By Brian F. Johnson
When Whitewater Ramble released its debut studio album All Night Drive in 2010, the group, which had been formed in 2004, did what lots of bands do. They gathered tons of musicians from a wealth of national bands and had them shred all over their disc.
“The last record was all about those superstar moments,” said mandolin player and band founder Patrick Sites, during a recent interview with The Marquee over beers at City Star Brewing in Berthoud. The tactic worked on one hand, as the other players brought some street cred and glowing critical reviews to the group’s first full release. Not suprisingly, considering the band was joined by players from Railroad Earth, Tea Leaf Green, Particle, the David Grisman Quintet, and Hot Buttered Rum. But on the other hand, all of those guests, all going so big, also overshadowed the foundational songwriting behind the tunes.
So in early to mid-January 2013, when the band returned to the studio, the theme was restraint. “We’re still babies,” said a humble Sites. “Just because we’ve made a studio album before doesn’t mean we’ve made all the right choices. So while last time we brought people in to shred, this time it was more subtle and it ended up adding more to the songs.”
The 11 track Roots & Groove, Sites said, was, in a way, molded after the famous and star-studded Nashville Sessions by Leftover Salmon. “To us, this album is a statement. The jammy grassy band market is an over-saturated one and it’s a highly competitive landscape. So what we wanted to do with this was to truly present these ideas and songs and not just pick, pick, pick or jam, jam, jam. These are focused ideas and the guests that we brought in aren’t there so much for the fire power, but to really compliment the material,” he said.
Sites, who said that the album is a step forward for the band, also explained that in one particular regard the disc shows quite literal growth. The band’s fiddle player, Ben Blechman, wrapped up his tenure with the group at the end of 2012, but both Blechman and Whitewater’s new fiddle player Zebulon Bowles play on the record. “It worked out nice that we were able to get both guys to play. It’s a way to say goodbye to Ben and that Zeb is our guy moving forward,” Sites said.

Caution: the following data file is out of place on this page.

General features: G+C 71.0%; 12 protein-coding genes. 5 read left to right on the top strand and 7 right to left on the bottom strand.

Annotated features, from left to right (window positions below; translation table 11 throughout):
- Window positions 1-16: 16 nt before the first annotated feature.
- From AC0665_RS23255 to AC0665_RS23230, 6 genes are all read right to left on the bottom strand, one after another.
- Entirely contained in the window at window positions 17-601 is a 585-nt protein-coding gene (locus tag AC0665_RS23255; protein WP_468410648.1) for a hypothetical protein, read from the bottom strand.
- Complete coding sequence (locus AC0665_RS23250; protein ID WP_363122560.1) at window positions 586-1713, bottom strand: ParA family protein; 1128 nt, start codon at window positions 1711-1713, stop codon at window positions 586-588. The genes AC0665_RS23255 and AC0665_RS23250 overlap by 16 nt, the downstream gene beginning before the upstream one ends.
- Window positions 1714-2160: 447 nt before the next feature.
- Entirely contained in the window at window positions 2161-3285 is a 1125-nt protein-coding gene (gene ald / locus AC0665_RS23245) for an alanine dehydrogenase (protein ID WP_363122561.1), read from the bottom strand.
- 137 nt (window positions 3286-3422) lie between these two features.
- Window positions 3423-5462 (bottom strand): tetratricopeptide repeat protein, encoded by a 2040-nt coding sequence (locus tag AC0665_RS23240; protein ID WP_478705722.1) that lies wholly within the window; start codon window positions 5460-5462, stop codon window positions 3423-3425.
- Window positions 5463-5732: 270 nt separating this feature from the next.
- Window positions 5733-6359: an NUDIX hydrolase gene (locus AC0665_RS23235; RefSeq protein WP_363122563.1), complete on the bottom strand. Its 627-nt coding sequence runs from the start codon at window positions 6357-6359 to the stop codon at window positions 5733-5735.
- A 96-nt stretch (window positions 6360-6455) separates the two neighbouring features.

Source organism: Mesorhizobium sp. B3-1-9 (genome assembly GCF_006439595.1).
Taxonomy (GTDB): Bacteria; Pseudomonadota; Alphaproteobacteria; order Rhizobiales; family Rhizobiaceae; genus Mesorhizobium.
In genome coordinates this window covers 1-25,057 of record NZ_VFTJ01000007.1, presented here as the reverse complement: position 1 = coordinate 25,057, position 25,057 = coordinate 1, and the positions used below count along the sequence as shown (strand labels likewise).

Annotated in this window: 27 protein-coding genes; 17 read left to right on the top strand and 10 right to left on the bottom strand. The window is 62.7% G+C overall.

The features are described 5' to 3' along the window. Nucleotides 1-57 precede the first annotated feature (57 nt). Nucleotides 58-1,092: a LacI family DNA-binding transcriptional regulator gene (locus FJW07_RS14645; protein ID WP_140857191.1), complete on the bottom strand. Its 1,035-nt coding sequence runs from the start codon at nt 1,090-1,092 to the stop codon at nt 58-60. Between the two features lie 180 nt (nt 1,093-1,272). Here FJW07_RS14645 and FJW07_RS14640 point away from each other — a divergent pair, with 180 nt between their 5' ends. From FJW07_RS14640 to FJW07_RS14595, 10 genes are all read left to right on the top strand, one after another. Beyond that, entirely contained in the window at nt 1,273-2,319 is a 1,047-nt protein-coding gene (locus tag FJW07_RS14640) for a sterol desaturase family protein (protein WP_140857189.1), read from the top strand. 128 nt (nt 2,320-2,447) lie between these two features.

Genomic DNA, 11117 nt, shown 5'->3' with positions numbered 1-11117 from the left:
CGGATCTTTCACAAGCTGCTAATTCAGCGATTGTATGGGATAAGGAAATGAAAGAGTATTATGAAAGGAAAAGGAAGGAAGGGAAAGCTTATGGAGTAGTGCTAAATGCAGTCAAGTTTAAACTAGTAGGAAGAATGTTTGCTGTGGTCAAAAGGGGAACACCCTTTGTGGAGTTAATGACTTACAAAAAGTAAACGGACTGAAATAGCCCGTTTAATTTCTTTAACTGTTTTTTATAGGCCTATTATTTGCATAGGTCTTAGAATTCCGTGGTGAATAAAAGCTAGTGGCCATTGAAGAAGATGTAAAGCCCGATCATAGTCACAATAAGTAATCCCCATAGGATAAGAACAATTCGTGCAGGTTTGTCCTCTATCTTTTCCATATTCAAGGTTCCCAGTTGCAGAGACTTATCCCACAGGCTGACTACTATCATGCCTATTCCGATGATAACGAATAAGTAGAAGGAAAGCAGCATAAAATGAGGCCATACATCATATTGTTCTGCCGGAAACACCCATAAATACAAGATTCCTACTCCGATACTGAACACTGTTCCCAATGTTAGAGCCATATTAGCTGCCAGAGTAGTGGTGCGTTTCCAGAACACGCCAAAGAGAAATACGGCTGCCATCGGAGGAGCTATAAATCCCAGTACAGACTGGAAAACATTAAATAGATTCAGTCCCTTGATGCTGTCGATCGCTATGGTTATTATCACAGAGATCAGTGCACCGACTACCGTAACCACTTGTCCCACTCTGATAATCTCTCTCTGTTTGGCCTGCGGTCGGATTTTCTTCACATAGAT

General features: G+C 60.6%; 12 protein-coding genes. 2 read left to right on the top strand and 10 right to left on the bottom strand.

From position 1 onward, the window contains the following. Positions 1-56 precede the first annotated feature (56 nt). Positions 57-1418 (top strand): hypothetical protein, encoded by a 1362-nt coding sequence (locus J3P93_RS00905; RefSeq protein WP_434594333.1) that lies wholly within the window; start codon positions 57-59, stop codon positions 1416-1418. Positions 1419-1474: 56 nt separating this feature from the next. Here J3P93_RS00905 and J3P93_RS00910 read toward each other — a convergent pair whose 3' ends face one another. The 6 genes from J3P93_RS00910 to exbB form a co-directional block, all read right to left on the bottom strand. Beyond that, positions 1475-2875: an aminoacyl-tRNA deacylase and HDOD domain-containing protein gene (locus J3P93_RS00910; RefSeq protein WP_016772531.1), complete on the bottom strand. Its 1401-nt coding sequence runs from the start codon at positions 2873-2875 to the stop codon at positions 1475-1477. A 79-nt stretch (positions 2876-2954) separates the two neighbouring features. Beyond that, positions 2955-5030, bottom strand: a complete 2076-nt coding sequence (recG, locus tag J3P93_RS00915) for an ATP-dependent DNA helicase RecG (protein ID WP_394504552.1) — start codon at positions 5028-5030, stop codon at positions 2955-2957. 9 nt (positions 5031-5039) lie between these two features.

Ironically, Railroad Earth fiddle player Tim Carbone, who produced not only this most recent album, but also All Night Drive, plays on the album, but he does not play violin at all, instead picking up electric guitar and adding a slew of background harmonies. “Tim has always been a good friend and mentor to the band and when it came time to make another record everything came back to him. There’s very little risk with Tim. You’re not going to screw it up with him,” Sites laughed.
The group — which also includes bassist Howard Montgomery, guitarist Patrick Latella and drummer Paul Kemp — recorded the album over eight days at Silo Sound Studios in southeast Denver, and upon completing it Whitewater went out for a last-minute five night run across the midwest with Railroad Earth. After they returned, Sites and Montgomery flew to Carbone’s hometown in Pennsylvania to mix the record in his local studio.
In addition to Carbone’s guest appearance on the record, the group is also joined by keyboardist Bill McKay, Grammy award winner John Macy lending pedal steel, Andy Hall of the Infamous Stringdusters playing Dobro on three songs, and Leftover Salmon banjo player Andy Thorn, who joins for another three tracks. There is also a string chamber, and on one song a horn section provided by Euforquestra.
Sites said that he couldn’t be more pleased with the album’s end result. “Our existing fan base will love it and it’s going to be very inviting to new folks. When you stack the two records together, there’s just no comparison. This is a great record,” he said, adding that it’s all a function of the band’s slow, steady growth over the years.
“The band has grown and evolved with better players and better musicians,” he said, while pointing out the group’s modest beginnings around open mics and bluegrass picks in 2004. “It’s at the point where when I add up all the experience in the band, I’m the least experienced player in the group. I didn’t grow up playing. I was 25 when I bought my first instrument, so I’ve learned to step back and trust these guys. There’s tons of collaboration on the songs. It was really a team effort.”
:: Whitewater Ramble ::
:: Wildflower Pavilion :: March 29 ::
Recommended if you Like:
• Leftover Salmon
• Railroad Earth
• Greensky Bluegrass